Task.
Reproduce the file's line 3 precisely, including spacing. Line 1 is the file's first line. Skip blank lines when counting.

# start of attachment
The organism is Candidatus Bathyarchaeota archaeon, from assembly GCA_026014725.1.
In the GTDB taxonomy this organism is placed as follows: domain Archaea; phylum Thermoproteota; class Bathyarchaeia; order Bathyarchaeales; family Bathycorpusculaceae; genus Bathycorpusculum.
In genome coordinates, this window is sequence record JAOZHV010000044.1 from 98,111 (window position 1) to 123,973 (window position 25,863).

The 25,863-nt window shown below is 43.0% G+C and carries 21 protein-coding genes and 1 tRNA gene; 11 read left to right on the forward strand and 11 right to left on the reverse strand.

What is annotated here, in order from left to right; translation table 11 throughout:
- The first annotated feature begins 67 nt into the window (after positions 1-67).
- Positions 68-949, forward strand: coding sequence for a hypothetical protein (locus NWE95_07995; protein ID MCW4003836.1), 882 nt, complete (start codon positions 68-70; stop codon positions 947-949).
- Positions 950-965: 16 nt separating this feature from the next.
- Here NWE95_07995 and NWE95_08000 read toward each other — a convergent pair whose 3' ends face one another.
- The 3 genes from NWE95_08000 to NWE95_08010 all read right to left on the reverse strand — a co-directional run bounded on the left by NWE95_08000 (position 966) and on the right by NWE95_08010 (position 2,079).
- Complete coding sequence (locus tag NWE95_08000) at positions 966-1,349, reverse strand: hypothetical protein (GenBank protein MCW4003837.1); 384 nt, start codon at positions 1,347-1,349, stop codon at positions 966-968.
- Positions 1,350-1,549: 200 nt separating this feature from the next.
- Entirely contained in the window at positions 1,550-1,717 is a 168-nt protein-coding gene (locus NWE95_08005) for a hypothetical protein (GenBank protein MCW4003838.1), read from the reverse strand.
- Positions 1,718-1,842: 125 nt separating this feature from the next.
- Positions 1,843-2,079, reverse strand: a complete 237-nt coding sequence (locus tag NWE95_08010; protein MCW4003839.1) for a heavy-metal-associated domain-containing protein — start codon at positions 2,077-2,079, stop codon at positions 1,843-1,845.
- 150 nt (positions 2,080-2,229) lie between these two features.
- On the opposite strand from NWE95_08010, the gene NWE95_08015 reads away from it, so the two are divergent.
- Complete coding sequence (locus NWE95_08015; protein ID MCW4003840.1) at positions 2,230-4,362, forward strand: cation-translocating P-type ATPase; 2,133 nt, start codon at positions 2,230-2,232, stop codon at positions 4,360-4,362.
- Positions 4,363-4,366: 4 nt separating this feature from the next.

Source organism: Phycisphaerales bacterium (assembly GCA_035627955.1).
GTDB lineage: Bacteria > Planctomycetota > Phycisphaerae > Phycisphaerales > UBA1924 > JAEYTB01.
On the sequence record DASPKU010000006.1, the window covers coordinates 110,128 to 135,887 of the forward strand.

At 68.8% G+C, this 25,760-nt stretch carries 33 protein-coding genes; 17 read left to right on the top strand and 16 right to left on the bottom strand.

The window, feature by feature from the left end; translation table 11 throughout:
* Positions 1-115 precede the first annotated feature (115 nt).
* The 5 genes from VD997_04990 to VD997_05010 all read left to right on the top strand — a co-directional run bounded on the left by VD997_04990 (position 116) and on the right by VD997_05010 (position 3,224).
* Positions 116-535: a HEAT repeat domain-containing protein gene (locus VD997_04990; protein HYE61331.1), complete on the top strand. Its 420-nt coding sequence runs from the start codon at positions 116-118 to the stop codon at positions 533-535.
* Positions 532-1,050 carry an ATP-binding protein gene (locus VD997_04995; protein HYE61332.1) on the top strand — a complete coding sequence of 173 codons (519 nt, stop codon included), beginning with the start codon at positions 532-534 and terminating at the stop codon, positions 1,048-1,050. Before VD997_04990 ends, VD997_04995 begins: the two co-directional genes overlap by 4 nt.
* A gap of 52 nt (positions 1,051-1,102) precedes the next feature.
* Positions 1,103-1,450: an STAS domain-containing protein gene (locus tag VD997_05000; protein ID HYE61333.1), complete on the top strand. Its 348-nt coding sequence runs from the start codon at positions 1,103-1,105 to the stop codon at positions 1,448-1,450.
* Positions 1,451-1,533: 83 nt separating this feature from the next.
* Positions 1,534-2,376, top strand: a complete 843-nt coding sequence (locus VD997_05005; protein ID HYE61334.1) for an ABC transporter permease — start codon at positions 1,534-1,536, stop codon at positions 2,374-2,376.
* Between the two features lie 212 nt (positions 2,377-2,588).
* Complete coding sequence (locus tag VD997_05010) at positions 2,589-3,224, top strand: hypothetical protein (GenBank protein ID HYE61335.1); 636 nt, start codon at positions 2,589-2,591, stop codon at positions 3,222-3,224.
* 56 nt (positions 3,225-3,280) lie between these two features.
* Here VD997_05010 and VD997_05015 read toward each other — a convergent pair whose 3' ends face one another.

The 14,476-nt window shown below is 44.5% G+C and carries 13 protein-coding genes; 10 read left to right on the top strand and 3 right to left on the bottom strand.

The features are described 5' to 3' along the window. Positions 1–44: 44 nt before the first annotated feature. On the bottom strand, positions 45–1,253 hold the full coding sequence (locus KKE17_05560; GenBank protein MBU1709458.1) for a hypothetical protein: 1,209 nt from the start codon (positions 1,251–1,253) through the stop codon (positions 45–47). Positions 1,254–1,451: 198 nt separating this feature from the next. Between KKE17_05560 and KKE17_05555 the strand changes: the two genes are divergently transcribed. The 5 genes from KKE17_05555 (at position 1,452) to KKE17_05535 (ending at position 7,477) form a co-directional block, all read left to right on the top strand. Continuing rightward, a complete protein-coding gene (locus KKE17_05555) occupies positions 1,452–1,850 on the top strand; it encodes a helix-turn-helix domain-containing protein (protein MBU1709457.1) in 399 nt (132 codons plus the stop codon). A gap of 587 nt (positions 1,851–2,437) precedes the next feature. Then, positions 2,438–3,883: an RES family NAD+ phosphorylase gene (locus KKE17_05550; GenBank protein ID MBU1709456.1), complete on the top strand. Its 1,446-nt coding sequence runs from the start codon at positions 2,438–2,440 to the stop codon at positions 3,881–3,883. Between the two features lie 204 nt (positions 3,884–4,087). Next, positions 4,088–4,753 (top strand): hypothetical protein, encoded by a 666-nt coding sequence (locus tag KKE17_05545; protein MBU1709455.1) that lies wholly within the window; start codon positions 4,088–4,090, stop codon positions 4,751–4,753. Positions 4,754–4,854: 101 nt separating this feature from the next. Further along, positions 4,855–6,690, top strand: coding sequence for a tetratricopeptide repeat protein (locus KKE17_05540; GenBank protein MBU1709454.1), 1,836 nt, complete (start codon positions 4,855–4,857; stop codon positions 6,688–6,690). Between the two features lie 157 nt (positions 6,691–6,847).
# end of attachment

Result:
In genome coordinates, this window is sequence record JAOZHV010000044.1 from 98,111 (window position 1) to 123,973 (window position 25,863).